Sunday, May 15, 2016


Upon arrival in Johannesburg, we met up with Claire and George and flew to Victoria Falls. After waiting in the Zimbabwe customs line for an hour and receiving the most carefully adhered visas in our passports, we were greeted by a man named Admire, who drove us to Victoria Falls Safari Lodge.

We enjoyed the watering hole in view of the hotel. It attracted impalas, kudu, warthogs, guinea fowl, baboons, elephants and a giraffe. 

This can all be seen from the open-air dining area of the hotel.

There's a blind built into one shore of the watering hole to allow close-up viewing and photography.

Our first of many gorgeous African sunsets.

Our first night we enjoyed a river cruise on the Zambezi River. 

The spray from Victoria Falls is visible from the boat (it was also visible from the plane as we landed). We're a few miles upriver from the falls.

Our first wildlife sighting! A hippo.

A raft of hippos!

Our first elephant sighting! They swim in the river.

A termite mound. Many animals, including dwarf mongoose and hyenas, use them as homes after the termites have vacated. This one may still be available to rent.

Most of us enjoyed our cruise! 

Some of us were feeling the effects of jetlag following the 34-hour journey from California.

After two nights in Victoria Falls, we rode a bus to Botswana.

We saw Ground Hornbill, an endangered species.

We saw the iconic Acacia trees.

At the Botswana border, we saw the line of trucks waiting to cross into Zimbabwe. It can take several days to cross the border.

Victoria Falls

On our first morning in Victoria Falls, we naturally went to see the falls itself. Twice the height of Niagara, Victoria Falls is the "world's largest sheet of falling water." The local name for the falls is The Smoke that Thunders, referring to the huge amount of spray that is sent back up into the air (we saw the spray the previous day from the plane as we approached the Victoria Falls airport).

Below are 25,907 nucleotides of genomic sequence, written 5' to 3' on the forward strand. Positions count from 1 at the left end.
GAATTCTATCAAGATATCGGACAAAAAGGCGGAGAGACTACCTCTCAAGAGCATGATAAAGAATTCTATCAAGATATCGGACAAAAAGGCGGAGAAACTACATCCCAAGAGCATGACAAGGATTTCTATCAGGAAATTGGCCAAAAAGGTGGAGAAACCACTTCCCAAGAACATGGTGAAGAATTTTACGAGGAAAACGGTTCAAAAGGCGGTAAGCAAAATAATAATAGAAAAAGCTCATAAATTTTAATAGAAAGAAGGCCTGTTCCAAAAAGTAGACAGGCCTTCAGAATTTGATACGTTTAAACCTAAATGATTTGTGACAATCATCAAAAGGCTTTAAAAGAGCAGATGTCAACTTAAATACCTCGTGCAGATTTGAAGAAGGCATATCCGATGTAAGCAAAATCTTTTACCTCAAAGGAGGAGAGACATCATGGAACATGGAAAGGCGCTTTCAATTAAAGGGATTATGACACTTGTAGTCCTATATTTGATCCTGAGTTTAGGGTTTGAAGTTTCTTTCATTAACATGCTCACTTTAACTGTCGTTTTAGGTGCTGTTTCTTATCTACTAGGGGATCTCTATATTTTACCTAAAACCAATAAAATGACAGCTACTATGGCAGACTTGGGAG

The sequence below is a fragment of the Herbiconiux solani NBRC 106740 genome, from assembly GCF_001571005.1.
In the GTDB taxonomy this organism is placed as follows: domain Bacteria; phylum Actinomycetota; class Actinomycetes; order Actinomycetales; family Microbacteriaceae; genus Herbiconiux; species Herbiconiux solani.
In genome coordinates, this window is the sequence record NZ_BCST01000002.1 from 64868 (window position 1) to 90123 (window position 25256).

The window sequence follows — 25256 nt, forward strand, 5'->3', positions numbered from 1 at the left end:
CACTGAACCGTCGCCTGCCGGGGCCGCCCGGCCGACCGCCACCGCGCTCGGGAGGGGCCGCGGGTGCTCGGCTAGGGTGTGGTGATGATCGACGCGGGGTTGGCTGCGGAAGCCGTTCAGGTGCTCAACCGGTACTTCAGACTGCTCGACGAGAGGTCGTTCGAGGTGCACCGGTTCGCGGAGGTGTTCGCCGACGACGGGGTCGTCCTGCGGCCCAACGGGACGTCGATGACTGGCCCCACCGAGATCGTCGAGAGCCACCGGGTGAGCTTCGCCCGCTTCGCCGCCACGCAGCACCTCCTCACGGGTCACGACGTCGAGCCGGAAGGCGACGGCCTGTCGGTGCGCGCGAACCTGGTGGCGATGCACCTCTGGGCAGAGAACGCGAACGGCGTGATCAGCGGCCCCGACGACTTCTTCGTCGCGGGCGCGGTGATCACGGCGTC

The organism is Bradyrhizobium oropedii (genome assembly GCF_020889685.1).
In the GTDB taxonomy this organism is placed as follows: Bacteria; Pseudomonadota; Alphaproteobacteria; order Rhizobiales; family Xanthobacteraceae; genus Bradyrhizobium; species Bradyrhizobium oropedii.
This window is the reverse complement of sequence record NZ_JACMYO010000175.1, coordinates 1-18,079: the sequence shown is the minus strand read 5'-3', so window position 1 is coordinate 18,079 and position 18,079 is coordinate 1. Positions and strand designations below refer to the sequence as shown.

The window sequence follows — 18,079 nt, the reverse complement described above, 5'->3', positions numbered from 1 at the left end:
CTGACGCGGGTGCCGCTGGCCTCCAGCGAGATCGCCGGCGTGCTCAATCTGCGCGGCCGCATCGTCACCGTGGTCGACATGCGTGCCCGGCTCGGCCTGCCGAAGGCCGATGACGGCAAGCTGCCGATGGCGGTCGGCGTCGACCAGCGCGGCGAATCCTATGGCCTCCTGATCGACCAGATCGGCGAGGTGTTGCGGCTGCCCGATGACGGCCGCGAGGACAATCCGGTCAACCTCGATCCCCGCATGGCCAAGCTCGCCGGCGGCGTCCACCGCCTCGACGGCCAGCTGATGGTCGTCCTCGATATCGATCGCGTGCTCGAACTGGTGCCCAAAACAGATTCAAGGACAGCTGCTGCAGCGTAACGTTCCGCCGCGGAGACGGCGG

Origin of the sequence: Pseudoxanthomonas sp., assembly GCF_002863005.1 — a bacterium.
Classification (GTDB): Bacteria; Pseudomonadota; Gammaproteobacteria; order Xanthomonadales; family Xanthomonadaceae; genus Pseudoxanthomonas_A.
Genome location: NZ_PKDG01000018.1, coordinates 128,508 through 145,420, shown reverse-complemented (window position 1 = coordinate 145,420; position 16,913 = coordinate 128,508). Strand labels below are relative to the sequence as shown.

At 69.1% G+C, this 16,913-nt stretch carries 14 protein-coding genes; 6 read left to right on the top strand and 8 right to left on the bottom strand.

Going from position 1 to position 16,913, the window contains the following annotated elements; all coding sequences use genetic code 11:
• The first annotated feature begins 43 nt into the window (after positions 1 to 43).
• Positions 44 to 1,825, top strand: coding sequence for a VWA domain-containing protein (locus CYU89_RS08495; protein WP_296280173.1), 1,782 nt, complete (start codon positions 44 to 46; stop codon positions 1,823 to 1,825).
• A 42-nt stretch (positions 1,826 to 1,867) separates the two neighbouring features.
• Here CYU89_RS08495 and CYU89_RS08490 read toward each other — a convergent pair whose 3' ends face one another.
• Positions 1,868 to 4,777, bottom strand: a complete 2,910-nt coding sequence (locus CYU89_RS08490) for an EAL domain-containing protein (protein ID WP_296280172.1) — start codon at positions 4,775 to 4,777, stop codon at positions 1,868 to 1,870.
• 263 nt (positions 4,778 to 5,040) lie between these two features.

The falls drops into a narrow gorge, allowing a great view looking upriver from the opposite side.

The first European to see the falls was David Livingstone, who arrived there in November 1855.

 A different way to say that is that Livingstone "discovered" the falls.

We were there just at the end of the wet season, so the falls were going at full volume, which is an astounding sight, including the amount of spray that is produced.

The trade-off is that the resulting spray is so intense that in some places that it completely obscures the falls. They say that you need to visit twice, to see it in both the wet and dry seasons.

The spray produces frequent rainbows.

Some views from upriver at the top of the falls.

The spray is so intense that it produces a small rainforest ecosystem. In some places, the falling spray is like a constant, heavy, rainstorm. The ponchos that we rented at the entrance to the park were definitely needed.

Here's Brian after deciding to don his poncho.

On the downriver side of the falls, the river widens into what's called the Boiling Pot.

While walking around the falls, we had our first view of vervet monkeys. They're a pretty common sight in this part of the world.

The Zambezi river forms the border between Zimbabwe and Zambia. There's a bridge across the Zambezi just downriver from the falls.

We didn't have the necessary visa to actually enter Zambia and then return to Zimbabwe, but we were able to get from the Zimbabwe border control staff this very official looking "bridge pass" that allowed us to walk across the bridge and back (there was some trepidation within the group as to whether they would actually let us back in, but everything worked just fine).

We walked out to the middle of the bridge where, in addition to buying overpriced trinkets from peddlers, you can bungee jump (we did not jump, but some trinkets were bought).

After walking around the falls, we retired for lunch on the terrace of the historic Victoria Falls Hotel, which offers a view of the falls. We would return here that evening for dinner at the Livingstone Room.

We will get to Cape Town, but not yet.
During lunch, a group of warthogs wandered onto the lawn and ate whatever they pleased. There was a hotel employee patrolling the area with a rifle, but we didn't see him use it.

Anne Marie vetoed our planned trip to The Snake Pit.

Nor did we try any of the fast food on offer in the town of Victoria Falls.

Next stop, Botswana!